Nash’s sparkle: borrowing from the mathematical domain of topology
For Nash to ultimately prove the existence of a “Nash equilibrium” in every finite situation (a very bold claim), it also required several previous breakthroughs in mathematics, especially in the seemingly unrelated realm of topology.
The Kakutani Fixed Point Theorem was developed by Japanese-born mathematician Shizuo Kakutani in 1941 and was used in John Nash’s doctorate. thesis to prove what has finally been called “Nash equilibrium”. Kakutani’s topological theorem showed the existence of “fixed points” for what are called “set-valued functions”, extending the work of Brouwer’s fixed point theorem which proved the existence of “fixed points. »For continuous functions.
Nash’s ingenuity was to define any scenario (such as competition between monopolies or economic interaction between individuals) as a “defined-value function” with a discrete number of choices for each individual. According to Nash’s logic, Kakutani’s topological theorem then proved that any game or finite scenario must have at least one “fixed point”, or equilibrium.
This methodology was used again to mathematically formalize the first well-being theorem in competitive markets in what is today called the Arrow-Debreu model, first published in the groundbreaking 1954 article, entitled “Existence of an Equilibrium for a Competitive Economy”, which served as much as an analytical confirmation of the hypothesis of the “invisible hand” of Adam Smith under conditions of perfect competition (no monopolies or oligopolies ).
The prisoner’s dilemma: an example of why a Nash equilibrium is not necessarily an optimal economic outcome
The development of the Nash equilibrium fundamentally changed economics. This methodology describes equilibria where a free market has not necessarily led to an economically optimal outcome (unless there is perfect competition).
The classic example is the Prisoner’s Dilemma, a game formalized by Nash’s thesis supervisor Albert Tucker, a scenario where two accomplices in a crime are arrested and offer a deal to each prisoner or if they confess and testify against their accomplice, they ‘He will be released where the other will be sentenced to a full sentence (say 10 years) in prison. If both prisoners remain silent, prosecutors cannot prove the most serious charges and both will serve reduced sentences (say just a year behind bars for less serious crimes). If both confess, prosecutors wouldn’t need their testimony and both would get the full sentence.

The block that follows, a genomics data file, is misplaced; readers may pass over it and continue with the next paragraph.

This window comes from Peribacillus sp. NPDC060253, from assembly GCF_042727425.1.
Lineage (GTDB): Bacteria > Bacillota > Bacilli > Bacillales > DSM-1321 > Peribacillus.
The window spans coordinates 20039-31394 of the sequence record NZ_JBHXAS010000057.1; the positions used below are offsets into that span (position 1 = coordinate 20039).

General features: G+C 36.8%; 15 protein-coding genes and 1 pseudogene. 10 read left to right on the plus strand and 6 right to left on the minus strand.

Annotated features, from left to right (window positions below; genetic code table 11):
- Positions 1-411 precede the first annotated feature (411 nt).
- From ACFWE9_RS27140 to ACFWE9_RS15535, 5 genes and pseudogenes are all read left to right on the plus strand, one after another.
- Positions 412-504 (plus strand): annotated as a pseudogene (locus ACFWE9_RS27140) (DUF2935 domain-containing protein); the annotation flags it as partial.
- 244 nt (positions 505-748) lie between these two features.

The two prisoners each have two choices, either betray their partner by confessing to the crime, or remain silent. If one prisoner confesses, while the other is released, he receives a reduced sentence, while if it is both, he is better off.
However, when calculating their optimal contingent strategies using theoretical game analysis, the two betraying suspects are Nash’s equilibrium (the likely outcome), although the best overall outcome is that both remain. quiet.
This is a small, simplified example of a type of game often seen elsewhere in economic analysis, including Greece’s decision to leave the euro, antitrust issues, public free-riding (also known as common goods tragedy) and environmental problems (all countries would theoretically benefit from a more stable climate, but a single country is often reluctant to reduce CO2 emissions).
Nash’s beautiful spirit will continue to influence and inspire
Nash’s style and method of problem analysis will undoubtedly continue to influence not only economics, but so many other areas he touched, including mathematics, politics, sports, and international relations. . The human influence of John Nash and his wife, Alicia, who became advocates for mental health later in life as a result of his struggles with schizophrenia, documented in the 2001 film, “A Beautiful Mind” , will undoubtedly continue to inspire many as well.